Part II of the book introduces the user's environment to the reader, including the boot and the login process, halting and rebooting the system, setting up the Gnome desktop environment and getting dirty with the shell. Chapter four focuses on what happens when the computer is started, how it loads up FreeBSD from either the master boot record or from a boot manager, the loading of the kernel, the hardware detection process, the startup scripts, and the login prompt. The end of the chapter provides an introduction to chapters five and six, the Gnome user interface, as well as the proper way to shut down the system.
Chapters five and six cover using and navigating through the Gnome desktop environment, customizing the interface and applications, and tweaking the Sawfish window manager. The authors do mention that Gnome is not a window manager but rather needs a separate window manager, something that many people still get confused. The reader is provided with a wealth of information on how to use the interface, the different applets included (like the CD player), working with icons, and the customization options available (including themes, file and MIME types). Although I think the authors did a great job with teaching the reader about Gnome, unfortunately window managers like Blackbox or Window Maker are not discussed or mentioned as alternatives to Gnome until near the end of the book.
Covered in chapter seven are desktop applications, which includes an overview of text editors such as
vi (but not Emacs) and a tutorial on The GIMP graphics editor. Also
included in the chapter is a walk-through of Star Office 5.2, playing audio and video files. How to
browse the Internet, pulling files via FTP and checking your spam, er e-mail finish up the chapter. A
thumbs up should be given to the authors for providing key maps and commands for
vi and an
explanation of a
diff output, but I think that The GIMP and Star Office sections could have
been trimmed down a bit by providing a highlight of both applications rather than a detailed HOWTO.
The reader is introduced to the shell environment in chapter eight. The different shell options are
presented and explained to the reader as well as a little history behind each one, though the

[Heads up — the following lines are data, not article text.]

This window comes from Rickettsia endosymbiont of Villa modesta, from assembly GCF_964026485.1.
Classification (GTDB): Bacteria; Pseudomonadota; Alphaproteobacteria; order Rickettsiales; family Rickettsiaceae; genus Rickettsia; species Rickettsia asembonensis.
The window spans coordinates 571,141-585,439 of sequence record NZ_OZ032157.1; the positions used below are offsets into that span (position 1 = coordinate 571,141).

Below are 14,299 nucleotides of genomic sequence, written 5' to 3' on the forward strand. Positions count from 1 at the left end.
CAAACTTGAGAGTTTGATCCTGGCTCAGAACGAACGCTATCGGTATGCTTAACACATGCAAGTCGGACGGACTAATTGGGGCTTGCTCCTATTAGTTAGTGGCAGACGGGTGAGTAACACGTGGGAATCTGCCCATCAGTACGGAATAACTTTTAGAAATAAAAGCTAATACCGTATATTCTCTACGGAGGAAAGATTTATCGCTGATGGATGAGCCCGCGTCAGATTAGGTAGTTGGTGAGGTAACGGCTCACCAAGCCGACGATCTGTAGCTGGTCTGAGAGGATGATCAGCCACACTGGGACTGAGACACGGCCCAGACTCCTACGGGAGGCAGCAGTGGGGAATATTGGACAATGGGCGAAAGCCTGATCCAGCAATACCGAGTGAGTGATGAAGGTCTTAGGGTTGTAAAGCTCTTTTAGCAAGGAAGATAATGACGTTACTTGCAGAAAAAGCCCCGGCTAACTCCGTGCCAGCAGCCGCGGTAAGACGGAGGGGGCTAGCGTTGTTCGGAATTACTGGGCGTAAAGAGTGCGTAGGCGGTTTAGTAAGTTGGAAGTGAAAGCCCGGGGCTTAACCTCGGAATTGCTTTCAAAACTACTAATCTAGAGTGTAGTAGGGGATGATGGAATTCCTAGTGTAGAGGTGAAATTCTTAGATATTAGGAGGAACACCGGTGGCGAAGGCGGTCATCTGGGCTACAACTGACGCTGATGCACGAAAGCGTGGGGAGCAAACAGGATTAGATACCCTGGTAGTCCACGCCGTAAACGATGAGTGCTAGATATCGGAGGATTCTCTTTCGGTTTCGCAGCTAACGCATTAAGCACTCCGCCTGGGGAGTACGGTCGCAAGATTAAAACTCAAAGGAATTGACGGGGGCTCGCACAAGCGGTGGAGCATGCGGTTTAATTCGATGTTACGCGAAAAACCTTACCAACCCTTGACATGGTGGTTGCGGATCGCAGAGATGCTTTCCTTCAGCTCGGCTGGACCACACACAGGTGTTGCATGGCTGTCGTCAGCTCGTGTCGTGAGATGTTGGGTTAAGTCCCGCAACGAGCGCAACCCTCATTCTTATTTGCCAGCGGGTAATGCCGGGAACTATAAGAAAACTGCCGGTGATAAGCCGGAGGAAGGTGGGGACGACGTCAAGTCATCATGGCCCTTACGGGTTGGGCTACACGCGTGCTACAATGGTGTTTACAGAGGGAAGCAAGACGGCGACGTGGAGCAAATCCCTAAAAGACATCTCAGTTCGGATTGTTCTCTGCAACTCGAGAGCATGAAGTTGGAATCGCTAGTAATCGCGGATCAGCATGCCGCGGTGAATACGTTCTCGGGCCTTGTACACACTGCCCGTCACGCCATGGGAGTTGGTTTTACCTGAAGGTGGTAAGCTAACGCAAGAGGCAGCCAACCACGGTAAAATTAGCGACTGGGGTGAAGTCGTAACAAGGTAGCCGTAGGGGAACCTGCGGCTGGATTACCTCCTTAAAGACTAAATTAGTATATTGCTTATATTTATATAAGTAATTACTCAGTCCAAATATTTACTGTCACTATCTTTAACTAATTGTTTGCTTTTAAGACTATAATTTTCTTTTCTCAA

bash shell is the one referenced throughout most of the chapter. The chapter covers basics
like searching the man pages, working with directories, using commands like
soft versus hard links, wildcards, and text manipulation commands.
Once familiar with the basic command line and/or graphical programs, Part III leads the reader into maintaining the FreeBSD installation. In this part of the book, the reader learns more about the FreeBSD file system, user management and permissions, more in-depth topics regarding the shell and an introduction into shell programming, processes, and the Ports and Package systems. The latter portion of Part III covers what the reader can do with the sources by configuring the kernel or keeping up to date with -STABLE or -CURRENT, migrating from other operating systems to FreeBSD, performance tuning and an introduction to programming with Perl.
Chapters nine talks about the FreeBSD directory structure, the strict rule that is installed by the
administrator should be placed under
/usr/local and mounting and unmounting file systems
and removable disks. Also in the chapter is an overview of
a discussion about soft updates versus journaling file systems, how to fix damaged super blocks,
setting up and maintaining quotas, and the difference between blocks, files and inodes. The chapter
tends to jump from one topic to a different, then goes back to the previous topic. This can cause
some unnecessary page flipping for the reader and could cause some confusion.
Chapter ten goes over the concept of users, groups and permissions, how they relate to the security of the system and to file access privileges, and user management. One of the interesting topics discussed in the chapter is the idea of access control lists that are available in 5.0-CURRENT, the differences that it has over the standard flat user/group permissions, and how to manage ACLs. The chapter does a good job of explaining file and directory permissions and provides information to reduce the chance of the reader getting locked out of a resource.